Unfortunately, the Kenyans still have a fair amount of tribalistic tendencies, and that is what motivated the last election’s violence. It’s very sad to me, because as an outsider, non Kenyan, I only know that folks are Kenyan, and only if I ask can I know which tribe or larger group they are from. I never ask because it is unimportant to me. People are people, right? From our perspective,  they are all Kenyans  and should be working together to improve this nation. However, due to the number of different tribes and peoples here, and also the history of colonization and abuse by the English and other western powers, and their relatively recent independence and foray into democratic processes, it’s not as simple as that. I find that when questioned, Kenyans don’t really want to talk about it in depth. They attribute the last round to “jealousy” or “inequity” which seems like sort of generalized blanket justification. We are sort of perplexed by the whole topic since we don’t know that many people well yet, can’t speak the local languages well yet, and are not deeply ensconced in the work world yet. Michael may get more clues to this issue when his project actually takes off.
When I reflect on the recent elections in the US it is not so very different than what goes on there still now. Perhaps it is just human nature for people to be “against” someone who is not their own kind. I personally don’t find this a particularly progressive way to think but it certainly was evidenced in the US before the election with effigies of President Obama being hung in public places (not just in the south folks, it happened in Indiana too!) or racist epithets being sworn around. In other words, in our own election, many people were less focused on the issues of the day and what the candidates were truly about than they were about what color they were or what religion they espoused.  So again, it seems it must be just the human/societal evolution issue again. We can be thankful that our actual transitioning does not beget a violent reaction in this day and age.
Now that the elections in the states are over and the concession speech by Romney and acceptance speech by Obama made, the Kenyans are interested in our process even more. Of course they are so happy that Obama won both because he is considered their “native son” and also because he is a person of color and “a good man.”  The people whom I have spoken to about our election think that we are ‘so peaceful” and that they should try to mimic us but in the same breathe, when asked, say that they “would never” vote over party (tribal) lines…curious, but not overly surprising I guess in their evolution as a democracy. The topic of our peaceful transition has been in the paper every day since our election as well as how important it is for their politicians to really work on improving things in this country rather than just becoming politicos for the sake of their big egos. I hope for this country that they can really achieve peaceful, non corrupted elections and begin to make the transition into an administration that is truly representing the needs/hopes/desires of their countrymen and women.  It is a long haul, without a doubt.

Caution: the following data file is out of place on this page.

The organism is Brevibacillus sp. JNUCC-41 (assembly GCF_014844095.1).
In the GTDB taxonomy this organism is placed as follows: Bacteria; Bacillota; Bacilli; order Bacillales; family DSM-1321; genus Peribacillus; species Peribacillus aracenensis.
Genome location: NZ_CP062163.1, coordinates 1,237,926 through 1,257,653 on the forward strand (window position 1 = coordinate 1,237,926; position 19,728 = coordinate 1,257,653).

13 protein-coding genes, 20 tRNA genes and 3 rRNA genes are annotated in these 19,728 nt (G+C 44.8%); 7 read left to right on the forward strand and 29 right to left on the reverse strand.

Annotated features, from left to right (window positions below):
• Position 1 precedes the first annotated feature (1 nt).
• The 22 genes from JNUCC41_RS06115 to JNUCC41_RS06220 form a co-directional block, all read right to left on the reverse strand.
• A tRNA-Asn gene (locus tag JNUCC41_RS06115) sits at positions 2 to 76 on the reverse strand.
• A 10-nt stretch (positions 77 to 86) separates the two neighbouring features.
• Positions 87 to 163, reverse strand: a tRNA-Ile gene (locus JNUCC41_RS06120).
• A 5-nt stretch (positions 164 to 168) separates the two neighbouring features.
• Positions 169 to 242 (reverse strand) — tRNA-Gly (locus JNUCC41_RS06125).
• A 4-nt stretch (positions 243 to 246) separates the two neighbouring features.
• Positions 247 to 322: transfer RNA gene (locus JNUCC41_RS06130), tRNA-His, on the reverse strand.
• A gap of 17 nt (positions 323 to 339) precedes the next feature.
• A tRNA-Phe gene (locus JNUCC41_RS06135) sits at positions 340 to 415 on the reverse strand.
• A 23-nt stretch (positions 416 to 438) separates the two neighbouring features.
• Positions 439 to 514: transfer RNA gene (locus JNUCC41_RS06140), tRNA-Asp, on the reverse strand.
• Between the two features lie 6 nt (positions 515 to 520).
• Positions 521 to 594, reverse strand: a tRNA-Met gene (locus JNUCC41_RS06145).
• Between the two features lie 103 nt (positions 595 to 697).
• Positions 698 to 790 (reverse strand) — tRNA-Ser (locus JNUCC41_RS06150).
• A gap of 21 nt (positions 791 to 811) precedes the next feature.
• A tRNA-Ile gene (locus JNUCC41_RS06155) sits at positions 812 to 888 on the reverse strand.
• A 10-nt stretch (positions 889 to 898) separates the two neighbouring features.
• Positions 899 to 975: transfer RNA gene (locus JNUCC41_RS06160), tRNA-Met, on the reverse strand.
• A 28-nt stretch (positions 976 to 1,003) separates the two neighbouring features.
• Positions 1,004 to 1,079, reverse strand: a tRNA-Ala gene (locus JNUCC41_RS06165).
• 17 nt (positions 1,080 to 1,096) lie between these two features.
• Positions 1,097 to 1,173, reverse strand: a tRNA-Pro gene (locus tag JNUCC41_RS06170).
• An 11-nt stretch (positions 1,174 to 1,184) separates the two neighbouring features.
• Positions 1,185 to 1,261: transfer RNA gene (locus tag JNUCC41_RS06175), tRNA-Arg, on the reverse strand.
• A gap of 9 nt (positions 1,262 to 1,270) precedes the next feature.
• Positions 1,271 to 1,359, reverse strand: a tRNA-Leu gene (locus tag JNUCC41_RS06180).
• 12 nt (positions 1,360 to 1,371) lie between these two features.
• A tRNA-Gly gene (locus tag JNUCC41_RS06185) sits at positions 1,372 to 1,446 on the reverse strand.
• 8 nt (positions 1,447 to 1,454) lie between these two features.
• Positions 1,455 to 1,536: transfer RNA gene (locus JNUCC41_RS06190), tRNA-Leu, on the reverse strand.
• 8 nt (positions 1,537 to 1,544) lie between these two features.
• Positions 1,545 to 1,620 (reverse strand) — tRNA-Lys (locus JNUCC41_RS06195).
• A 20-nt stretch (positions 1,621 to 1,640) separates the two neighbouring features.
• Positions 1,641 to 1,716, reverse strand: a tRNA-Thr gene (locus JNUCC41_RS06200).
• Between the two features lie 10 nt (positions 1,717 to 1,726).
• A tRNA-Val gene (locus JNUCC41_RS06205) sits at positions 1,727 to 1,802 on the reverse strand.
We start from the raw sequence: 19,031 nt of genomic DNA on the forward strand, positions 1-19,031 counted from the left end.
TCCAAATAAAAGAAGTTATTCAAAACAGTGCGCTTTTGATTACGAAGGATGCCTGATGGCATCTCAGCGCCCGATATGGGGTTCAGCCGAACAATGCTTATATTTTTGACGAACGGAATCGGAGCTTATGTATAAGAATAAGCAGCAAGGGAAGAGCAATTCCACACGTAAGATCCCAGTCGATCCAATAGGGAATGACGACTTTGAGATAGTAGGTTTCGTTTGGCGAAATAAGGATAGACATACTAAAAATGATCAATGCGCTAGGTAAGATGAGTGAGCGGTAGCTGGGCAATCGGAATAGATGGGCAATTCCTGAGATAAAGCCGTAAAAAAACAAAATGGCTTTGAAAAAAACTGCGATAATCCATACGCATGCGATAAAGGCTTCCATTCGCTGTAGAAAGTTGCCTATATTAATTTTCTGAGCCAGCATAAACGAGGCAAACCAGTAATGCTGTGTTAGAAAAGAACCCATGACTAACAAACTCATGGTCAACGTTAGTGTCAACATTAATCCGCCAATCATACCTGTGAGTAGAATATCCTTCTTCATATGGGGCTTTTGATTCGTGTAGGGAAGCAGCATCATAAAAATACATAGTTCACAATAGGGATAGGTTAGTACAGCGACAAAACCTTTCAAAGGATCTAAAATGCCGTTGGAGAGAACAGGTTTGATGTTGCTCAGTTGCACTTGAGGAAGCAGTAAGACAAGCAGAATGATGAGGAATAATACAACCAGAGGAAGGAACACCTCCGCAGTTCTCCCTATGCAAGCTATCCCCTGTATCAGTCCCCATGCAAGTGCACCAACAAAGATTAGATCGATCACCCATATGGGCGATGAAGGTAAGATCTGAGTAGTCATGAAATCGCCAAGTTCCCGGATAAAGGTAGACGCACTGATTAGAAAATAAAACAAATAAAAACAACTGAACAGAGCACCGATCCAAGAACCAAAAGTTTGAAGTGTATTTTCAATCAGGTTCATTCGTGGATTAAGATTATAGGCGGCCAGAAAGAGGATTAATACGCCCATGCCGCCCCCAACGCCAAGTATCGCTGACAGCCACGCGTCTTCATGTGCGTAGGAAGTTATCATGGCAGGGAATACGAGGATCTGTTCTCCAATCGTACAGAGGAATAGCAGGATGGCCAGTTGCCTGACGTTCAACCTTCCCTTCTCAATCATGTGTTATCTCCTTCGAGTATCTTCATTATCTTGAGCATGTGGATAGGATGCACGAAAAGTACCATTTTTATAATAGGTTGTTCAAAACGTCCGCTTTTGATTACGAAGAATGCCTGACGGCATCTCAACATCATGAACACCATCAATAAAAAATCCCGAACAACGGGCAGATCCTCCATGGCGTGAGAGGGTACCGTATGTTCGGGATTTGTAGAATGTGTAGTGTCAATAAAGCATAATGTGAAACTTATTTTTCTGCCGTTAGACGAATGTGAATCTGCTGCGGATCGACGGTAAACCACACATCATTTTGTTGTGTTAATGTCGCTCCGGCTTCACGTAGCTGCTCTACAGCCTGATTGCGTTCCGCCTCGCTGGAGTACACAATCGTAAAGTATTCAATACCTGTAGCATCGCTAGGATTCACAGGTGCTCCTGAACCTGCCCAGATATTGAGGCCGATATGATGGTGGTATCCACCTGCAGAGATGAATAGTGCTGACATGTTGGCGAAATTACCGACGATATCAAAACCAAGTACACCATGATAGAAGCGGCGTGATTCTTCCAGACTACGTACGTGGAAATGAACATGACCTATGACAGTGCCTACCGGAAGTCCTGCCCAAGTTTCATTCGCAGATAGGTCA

1 comment:

  1. Liz,

    We were in Nairobi during the constitutional referendum, which turned out to be incredibly peaceful. However, because of warnings from the U.S. Embassy, we actually delayed our plans to head from Nairobi to Eldoret due to post-election violence in the general election. Apparently, there were a number of conflicts in the region specifcally on roads and Districts between the two cities.

    Our friends shared with us first-hand some of the violence they experienced after the general election, and while they expected a peaceful referendum, they also encouraged us to keep a low profile on the day of the vote. I think it shocked many of them that Kenyans could harm other Kenyans, and that such violence was possible in their nation. So, they were wary, even though their predictions were accurate. This taught me to make sure to be in close contact with Kenyan friends during potential volatile times, and to take their advice. Inevitably, they will have a better sense of the national and local political pulse.

    It's interesting to think about the role of artificial political boundaries consolidating native tribal jurisdiction. I sometimes wonder what the political map of East Africa would look like if Kenyans, Tanzanians, and Ugandans (to name a few) had been allowed to develop state sovreignty without the heavy-hand of Dutch, British, Portugese colonial systems(to name a few).

    Thanks again for such wonderful thoughts. I'm really enjoying the blog!